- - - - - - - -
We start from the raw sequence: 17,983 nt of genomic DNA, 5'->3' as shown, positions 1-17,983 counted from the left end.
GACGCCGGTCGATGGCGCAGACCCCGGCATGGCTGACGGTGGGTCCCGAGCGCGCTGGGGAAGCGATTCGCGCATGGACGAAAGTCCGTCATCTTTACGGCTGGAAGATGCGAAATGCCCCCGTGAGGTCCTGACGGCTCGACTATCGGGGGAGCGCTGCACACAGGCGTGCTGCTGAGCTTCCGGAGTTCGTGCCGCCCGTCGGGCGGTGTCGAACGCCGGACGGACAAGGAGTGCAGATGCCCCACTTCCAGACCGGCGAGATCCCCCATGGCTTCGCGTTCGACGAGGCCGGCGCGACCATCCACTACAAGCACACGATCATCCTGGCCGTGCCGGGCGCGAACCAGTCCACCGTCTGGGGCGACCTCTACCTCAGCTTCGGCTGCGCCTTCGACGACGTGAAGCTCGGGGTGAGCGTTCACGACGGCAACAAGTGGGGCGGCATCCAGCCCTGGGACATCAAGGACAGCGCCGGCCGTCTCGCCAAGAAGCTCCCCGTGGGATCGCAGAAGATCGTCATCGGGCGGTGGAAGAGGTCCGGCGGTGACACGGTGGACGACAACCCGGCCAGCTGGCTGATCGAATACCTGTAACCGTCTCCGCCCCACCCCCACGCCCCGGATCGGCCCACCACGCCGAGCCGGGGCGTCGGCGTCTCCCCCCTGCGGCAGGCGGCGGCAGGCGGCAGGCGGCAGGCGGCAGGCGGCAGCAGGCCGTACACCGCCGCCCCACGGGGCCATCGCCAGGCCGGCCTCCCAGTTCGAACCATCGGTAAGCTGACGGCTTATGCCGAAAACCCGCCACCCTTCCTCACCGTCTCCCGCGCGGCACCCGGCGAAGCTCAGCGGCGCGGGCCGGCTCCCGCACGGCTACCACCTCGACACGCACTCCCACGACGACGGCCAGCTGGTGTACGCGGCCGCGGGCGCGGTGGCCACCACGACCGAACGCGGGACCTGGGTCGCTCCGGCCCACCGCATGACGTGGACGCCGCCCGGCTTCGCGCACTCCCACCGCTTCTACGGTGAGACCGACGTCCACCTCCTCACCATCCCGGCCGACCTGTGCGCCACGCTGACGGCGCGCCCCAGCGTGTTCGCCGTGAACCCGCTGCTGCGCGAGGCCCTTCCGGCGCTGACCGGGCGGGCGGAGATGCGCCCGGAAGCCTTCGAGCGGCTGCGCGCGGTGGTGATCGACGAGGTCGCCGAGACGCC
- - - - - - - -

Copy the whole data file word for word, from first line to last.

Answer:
We start from the raw sequence: 17,983 nt of genomic DNA, 5'->3' as shown, positions 1-17,983 counted from the left end.
GACGCCGGTCGATGGCGCAGACCCCGGCATGGCTGACGGTGGGTCCCGAGCGCGCTGGGGAAGCGATTCGCGCATGGACGAAAGTCCGTCATCTTTACGGCTGGAAGATGCGAAATGCCCCCGTGAGGTCCTGACGGCTCGACTATCGGGGGAGCGCTGCACACAGGCGTGCTGCTGAGCTTCCGGAGTTCGTGCCGCCCGTCGGGCGGTGTCGAACGCCGGACGGACAAGGAGTGCAGATGCCCCACTTCCAGACCGGCGAGATCCCCCATGGCTTCGCGTTCGACGAGGCCGGCGCGACCATCCACTACAAGCACACGATCATCCTGGCCGTGCCGGGCGCGAACCAGTCCACCGTCTGGGGCGACCTCTACCTCAGCTTCGGCTGCGCCTTCGACGACGTGAAGCTCGGGGTGAGCGTTCACGACGGCAACAAGTGGGGCGGCATCCAGCCCTGGGACATCAAGGACAGCGCCGGCCGTCTCGCCAAGAAGCTCCCCGTGGGATCGCAGAAGATCGTCATCGGGCGGTGGAAGAGGTCCGGCGGTGACACGGTGGACGACAACCCGGCCAGCTGGCTGATCGAATACCTGTAACCGTCTCCGCCCCACCCCCACGCCCCGGATCGGCCCACCACGCCGAGCCGGGGCGTCGGCGTCTCCCCCCTGCGGCAGGCGGCGGCAGGCGGCAGGCGGCAGGCGGCAGGCGGCAGCAGGCCGTACACCGCCGCCCCACGGGGCCATCGCCAGGCCGGCCTCCCAGTTCGAACCATCGGTAAGCTGACGGCTTATGCCGAAAACCCGCCACCCTTCCTCACCGTCTCCCGCGCGGCACCCGGCGAAGCTCAGCGGCGCGGGCCGGCTCCCGCACGGCTACCACCTCGACACGCACTCCCACGACGACGGCCAGCTGGTGTACGCGGCCGCGGGCGCGGTGGCCACCACGACCGAACGCGGGACCTGGGTCGCTCCGGCCCACCGCATGACGTGGACGCCGCCCGGCTTCGCGCACTCCCACCGCTTCTACGGTGAGACCGACGTCCACCTCCTCACCATCCCGGCCGACCTGTGCGCCACGCTGACGGCGCGCCCCAGCGTGTTCGCCGTGAACCCGCTGCTGCGCGAGGCCCTTCCGGCGCTGACCGGGCGGGCGGAGATGCGCCCGGAAGCCTTCGAGCGGCTGCGCGCGGTGGTGATCGACGAGGTCGCCGAGACGCC